Sangharakshita has identified a correlation between the increased complexity of a body of teaching and a relative degeneration of its spiritual vitality. [20] He contends that any spiritual movement will tend to pass through three stages of development. It will begin with an intuitive and transcendental standpoint (the stage of 'dogmatic affirmation' or spiritual charisma), then the initial insights will be elaborated into a coherent system of ideas and teachings (philosophic stage), and finally schematised in some rational-logical form (scholasticism). Applying this schema to the Sutta-Nipaata, it is clear that it belongs to the first of these stages of elaboration, recording a chapter in the development of Buddhism when the influence of the Buddha's spiritual charisma was felt very deeply. Indeed, as I have already suggested, it is clear that the Buddha's interlocutors in the Sutta-Nipaata were much more profoundly transformed by what the Buddha was than by what he taught them, which often consisted of relatively simple and straightforward instructions. His transformative influence arose from the quality of his being, not from the philosophical sophistication or complexity of his vocabulary. It is worth restating in this connection the distinction between profundity and complexity - the two are not synonymous. Philosophical sophistication is no guarantee of profundity. In the case of the Buddha, while his teachings were often intellectually quite simple, they were - at the same time - existentially profound.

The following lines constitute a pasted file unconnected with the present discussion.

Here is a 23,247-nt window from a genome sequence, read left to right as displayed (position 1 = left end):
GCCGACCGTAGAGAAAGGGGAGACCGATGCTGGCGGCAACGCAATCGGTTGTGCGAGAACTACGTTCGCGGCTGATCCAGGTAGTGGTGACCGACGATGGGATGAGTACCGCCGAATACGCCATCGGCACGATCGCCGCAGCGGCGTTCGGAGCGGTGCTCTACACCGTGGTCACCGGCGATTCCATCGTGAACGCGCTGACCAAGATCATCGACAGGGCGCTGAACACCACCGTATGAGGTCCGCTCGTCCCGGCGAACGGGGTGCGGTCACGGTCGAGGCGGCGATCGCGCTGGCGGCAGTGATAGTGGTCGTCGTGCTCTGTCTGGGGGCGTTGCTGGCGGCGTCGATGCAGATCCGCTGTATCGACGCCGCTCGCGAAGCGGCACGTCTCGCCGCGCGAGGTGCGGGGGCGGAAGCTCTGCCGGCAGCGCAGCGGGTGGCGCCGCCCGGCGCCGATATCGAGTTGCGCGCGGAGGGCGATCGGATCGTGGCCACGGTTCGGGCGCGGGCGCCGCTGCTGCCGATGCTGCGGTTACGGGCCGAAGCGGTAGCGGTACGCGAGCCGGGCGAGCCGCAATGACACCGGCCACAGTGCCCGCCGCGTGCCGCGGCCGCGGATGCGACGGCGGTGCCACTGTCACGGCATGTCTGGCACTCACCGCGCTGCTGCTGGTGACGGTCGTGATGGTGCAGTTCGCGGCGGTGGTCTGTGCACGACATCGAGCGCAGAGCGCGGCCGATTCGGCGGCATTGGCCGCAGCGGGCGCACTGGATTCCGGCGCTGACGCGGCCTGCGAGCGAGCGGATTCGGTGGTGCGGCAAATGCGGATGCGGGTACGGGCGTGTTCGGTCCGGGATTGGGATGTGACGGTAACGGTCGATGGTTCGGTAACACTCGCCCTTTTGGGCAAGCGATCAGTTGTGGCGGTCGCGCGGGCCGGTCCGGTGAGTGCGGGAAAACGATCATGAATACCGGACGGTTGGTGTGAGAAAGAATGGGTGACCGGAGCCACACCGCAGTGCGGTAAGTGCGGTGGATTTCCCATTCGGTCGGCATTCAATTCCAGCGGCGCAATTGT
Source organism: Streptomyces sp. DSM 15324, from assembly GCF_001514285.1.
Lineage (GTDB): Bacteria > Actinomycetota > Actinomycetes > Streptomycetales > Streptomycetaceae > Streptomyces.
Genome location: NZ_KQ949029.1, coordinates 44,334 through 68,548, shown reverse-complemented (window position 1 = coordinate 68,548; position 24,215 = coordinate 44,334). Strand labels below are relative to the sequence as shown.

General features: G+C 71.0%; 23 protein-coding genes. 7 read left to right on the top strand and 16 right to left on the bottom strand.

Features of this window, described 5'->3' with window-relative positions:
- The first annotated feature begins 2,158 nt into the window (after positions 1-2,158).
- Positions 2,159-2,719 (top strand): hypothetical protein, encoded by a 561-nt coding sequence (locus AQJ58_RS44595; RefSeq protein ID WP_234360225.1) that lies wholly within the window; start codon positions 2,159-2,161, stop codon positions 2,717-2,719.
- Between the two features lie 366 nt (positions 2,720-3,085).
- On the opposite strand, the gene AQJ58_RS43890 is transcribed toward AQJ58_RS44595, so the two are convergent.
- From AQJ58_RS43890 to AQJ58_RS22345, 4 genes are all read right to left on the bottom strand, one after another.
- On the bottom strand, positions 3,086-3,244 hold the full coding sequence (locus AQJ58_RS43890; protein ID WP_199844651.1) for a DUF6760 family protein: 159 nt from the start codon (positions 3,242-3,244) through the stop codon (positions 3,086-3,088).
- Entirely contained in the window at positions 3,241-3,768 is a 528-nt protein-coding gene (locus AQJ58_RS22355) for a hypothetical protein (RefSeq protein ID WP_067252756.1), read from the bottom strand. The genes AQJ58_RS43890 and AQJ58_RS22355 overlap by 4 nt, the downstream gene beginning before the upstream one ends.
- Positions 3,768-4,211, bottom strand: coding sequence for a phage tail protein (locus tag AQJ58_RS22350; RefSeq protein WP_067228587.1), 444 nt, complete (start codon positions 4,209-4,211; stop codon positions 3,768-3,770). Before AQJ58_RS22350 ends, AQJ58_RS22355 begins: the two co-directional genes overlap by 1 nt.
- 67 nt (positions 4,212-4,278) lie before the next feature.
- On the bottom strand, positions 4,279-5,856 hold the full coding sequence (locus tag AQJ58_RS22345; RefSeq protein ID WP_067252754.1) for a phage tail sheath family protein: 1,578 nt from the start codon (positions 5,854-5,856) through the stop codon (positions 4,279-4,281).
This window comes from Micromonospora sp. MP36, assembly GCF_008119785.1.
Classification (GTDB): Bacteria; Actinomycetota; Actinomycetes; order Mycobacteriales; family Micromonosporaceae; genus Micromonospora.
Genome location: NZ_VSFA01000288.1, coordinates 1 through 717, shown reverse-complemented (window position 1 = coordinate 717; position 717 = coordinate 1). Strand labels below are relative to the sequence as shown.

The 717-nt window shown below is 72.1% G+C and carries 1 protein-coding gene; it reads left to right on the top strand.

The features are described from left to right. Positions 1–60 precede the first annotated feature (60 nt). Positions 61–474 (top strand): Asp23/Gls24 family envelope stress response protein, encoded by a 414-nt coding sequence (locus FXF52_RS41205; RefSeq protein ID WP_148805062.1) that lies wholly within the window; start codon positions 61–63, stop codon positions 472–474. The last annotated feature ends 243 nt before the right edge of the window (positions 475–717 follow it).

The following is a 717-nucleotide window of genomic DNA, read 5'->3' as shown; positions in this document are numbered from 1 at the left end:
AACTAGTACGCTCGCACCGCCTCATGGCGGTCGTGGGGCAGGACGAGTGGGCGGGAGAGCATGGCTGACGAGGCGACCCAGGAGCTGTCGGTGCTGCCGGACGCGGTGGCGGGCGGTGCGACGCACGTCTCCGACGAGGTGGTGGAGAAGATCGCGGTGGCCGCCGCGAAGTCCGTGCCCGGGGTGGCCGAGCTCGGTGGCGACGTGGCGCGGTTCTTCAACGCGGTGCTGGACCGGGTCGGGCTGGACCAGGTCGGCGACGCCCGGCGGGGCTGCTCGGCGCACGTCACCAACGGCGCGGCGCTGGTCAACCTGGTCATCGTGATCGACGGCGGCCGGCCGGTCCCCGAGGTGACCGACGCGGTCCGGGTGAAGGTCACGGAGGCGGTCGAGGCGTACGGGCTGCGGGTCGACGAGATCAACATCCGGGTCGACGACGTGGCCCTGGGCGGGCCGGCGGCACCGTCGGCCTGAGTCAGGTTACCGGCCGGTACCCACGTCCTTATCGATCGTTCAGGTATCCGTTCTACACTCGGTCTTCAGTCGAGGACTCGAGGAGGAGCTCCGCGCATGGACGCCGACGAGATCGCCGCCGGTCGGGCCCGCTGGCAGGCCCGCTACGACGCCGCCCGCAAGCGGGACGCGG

General Characterisation of the Ideal of the Early Buddhist Saint

Before beginning a more detailed description of the leading characteristics of the paradigmatic saint as revealed by the Sutta-Nipaata, it is worth pausing to notice some of the more general epithets employed in the text to indicate his or her nature. In noticing these terms, we can get closer to what core values the early Buddhists aimed to inculcate in the spiritual aspirant. In fact, the Sutta-Nipaata contains a rich vocabulary of terms referring to the saint, again underlining its poetic and suggestive - rather than technical - character. [21] I will touch on some of the more common and revealing ones and also briefly discuss some of the animal similes used to refer to such a person.